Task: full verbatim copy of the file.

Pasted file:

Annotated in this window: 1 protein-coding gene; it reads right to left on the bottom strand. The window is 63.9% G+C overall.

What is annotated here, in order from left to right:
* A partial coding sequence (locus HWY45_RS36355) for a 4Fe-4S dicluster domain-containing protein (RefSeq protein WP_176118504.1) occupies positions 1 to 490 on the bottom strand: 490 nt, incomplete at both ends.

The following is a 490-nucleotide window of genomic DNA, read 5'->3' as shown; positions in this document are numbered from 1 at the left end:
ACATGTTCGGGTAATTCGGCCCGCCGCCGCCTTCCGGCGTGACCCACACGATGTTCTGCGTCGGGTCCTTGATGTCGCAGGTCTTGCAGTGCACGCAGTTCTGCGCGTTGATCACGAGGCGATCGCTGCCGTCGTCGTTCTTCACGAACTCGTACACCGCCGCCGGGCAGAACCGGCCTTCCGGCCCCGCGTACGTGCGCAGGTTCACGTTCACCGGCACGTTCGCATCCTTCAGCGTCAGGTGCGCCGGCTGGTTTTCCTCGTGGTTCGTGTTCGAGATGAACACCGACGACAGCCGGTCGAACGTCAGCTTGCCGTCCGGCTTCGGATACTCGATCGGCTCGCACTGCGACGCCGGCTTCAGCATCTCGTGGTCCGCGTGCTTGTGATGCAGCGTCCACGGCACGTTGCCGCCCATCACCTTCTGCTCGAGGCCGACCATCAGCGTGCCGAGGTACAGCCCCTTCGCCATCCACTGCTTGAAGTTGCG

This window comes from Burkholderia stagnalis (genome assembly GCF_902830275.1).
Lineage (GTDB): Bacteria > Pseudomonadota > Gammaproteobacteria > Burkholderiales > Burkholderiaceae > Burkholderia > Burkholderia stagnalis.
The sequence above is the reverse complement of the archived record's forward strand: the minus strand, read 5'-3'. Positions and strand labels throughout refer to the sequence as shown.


Annotated in this window: 1 protein-coding gene; it reads right to left on the bottom strand. The window is 63.9% G+C overall.

What is annotated here, in order from left to right:
* A partial coding sequence (locus HWY45_RS36355) for a 4Fe-4S dicluster domain-containing protein (RefSeq protein WP_176118504.1) occupies positions 1 to 490 on the bottom strand: 490 nt, incomplete at both ends.

The following is a 490-nucleotide window of genomic DNA, read 5'->3' as shown; positions in this document are numbered from 1 at the left end:
ACATGTTCGGGTAATTCGGCCCGCCGCCGCCTTCCGGCGTGACCCACACGATGTTCTGCGTCGGGTCCTTGATGTCGCAGGTCTTGCAGTGCACGCAGTTCTGCGCGTTGATCACGAGGCGATCGCTGCCGTCGTCGTTCTTCACGAACTCGTACACCGCCGCCGGGCAGAACCGGCCTTCCGGCCCCGCGTACGTGCGCAGGTTCACGTTCACCGGCACGTTCGCATCCTTCAGCGTCAGGTGCGCCGGCTGGTTTTCCTCGTGGTTCGTGTTCGAGATGAACACCGACGACAGCCGGTCGAACGTCAGCTTGCCGTCCGGCTTCGGATACTCGATCGGCTCGCACTGCGACGCCGGCTTCAGCATCTCGTGGTCCGCGTGCTTGTGATGCAGCGTCCACGGCACGTTGCCGCCCATCACCTTCTGCTCGAGGCCGACCATCAGCGTGCCGAGGTACAGCCCCTTCGCCATCCACTGCTTGAAGTTGCG

This window comes from Burkholderia stagnalis (genome assembly GCF_902830275.1).
Lineage (GTDB): Bacteria > Pseudomonadota > Gammaproteobacteria > Burkholderiales > Burkholderiaceae > Burkholderia > Burkholderia stagnalis.
The sequence above is the reverse complement of the archived record's forward strand: the minus strand, read 5'-3'. Positions and strand labels throughout refer to the sequence as shown.